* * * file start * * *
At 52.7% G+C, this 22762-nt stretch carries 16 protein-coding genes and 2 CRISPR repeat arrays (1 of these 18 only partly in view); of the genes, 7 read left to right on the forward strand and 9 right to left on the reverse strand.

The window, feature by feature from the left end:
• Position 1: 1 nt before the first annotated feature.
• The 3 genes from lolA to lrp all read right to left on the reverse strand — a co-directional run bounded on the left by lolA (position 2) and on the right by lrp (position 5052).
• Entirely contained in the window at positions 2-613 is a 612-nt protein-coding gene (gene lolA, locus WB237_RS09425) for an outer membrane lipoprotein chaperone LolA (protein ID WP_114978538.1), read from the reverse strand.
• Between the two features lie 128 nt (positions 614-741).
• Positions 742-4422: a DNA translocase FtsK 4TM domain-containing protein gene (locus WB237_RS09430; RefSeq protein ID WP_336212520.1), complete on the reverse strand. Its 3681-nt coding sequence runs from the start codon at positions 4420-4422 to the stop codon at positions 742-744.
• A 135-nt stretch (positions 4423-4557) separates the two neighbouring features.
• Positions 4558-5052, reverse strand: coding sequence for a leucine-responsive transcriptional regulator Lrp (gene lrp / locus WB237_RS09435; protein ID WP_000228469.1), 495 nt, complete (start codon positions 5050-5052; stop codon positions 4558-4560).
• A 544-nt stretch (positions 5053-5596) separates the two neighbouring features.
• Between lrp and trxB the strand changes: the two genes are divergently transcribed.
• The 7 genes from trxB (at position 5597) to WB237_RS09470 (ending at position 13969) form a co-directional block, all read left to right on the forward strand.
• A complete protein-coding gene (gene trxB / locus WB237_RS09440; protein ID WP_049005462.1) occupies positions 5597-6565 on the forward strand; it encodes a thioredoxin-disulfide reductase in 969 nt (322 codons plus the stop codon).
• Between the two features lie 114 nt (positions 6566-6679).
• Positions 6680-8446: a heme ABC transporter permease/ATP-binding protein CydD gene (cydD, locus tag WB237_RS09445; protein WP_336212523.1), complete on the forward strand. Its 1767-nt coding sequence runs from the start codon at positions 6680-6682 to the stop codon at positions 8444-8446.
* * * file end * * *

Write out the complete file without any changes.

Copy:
At 52.7% G+C, this 22762-nt stretch carries 16 protein-coding genes and 2 CRISPR repeat arrays (1 of these 18 only partly in view); of the genes, 7 read left to right on the forward strand and 9 right to left on the reverse strand.

The window, feature by feature from the left end:
• Position 1: 1 nt before the first annotated feature.
• The 3 genes from lolA to lrp all read right to left on the reverse strand — a co-directional run bounded on the left by lolA (position 2) and on the right by lrp (position 5052).
• Entirely contained in the window at positions 2-613 is a 612-nt protein-coding gene (gene lolA, locus WB237_RS09425) for an outer membrane lipoprotein chaperone LolA (protein ID WP_114978538.1), read from the reverse strand.
• Between the two features lie 128 nt (positions 614-741).
• Positions 742-4422: a DNA translocase FtsK 4TM domain-containing protein gene (locus WB237_RS09430; RefSeq protein ID WP_336212520.1), complete on the reverse strand. Its 3681-nt coding sequence runs from the start codon at positions 4420-4422 to the stop codon at positions 742-744.
• A 135-nt stretch (positions 4423-4557) separates the two neighbouring features.
• Positions 4558-5052, reverse strand: coding sequence for a leucine-responsive transcriptional regulator Lrp (gene lrp / locus WB237_RS09435; protein ID WP_000228469.1), 495 nt, complete (start codon positions 5050-5052; stop codon positions 4558-4560).
• A 544-nt stretch (positions 5053-5596) separates the two neighbouring features.
• Between lrp and trxB the strand changes: the two genes are divergently transcribed.
• The 7 genes from trxB (at position 5597) to WB237_RS09470 (ending at position 13969) form a co-directional block, all read left to right on the forward strand.
• A complete protein-coding gene (gene trxB / locus WB237_RS09440; protein ID WP_049005462.1) occupies positions 5597-6565 on the forward strand; it encodes a thioredoxin-disulfide reductase in 969 nt (322 codons plus the stop codon).
• Between the two features lie 114 nt (positions 6566-6679).
• Positions 6680-8446: a heme ABC transporter permease/ATP-binding protein CydD gene (cydD, locus tag WB237_RS09445; protein WP_336212523.1), complete on the forward strand. Its 1767-nt coding sequence runs from the start codon at positions 6680-6682 to the stop codon at positions 8444-8446.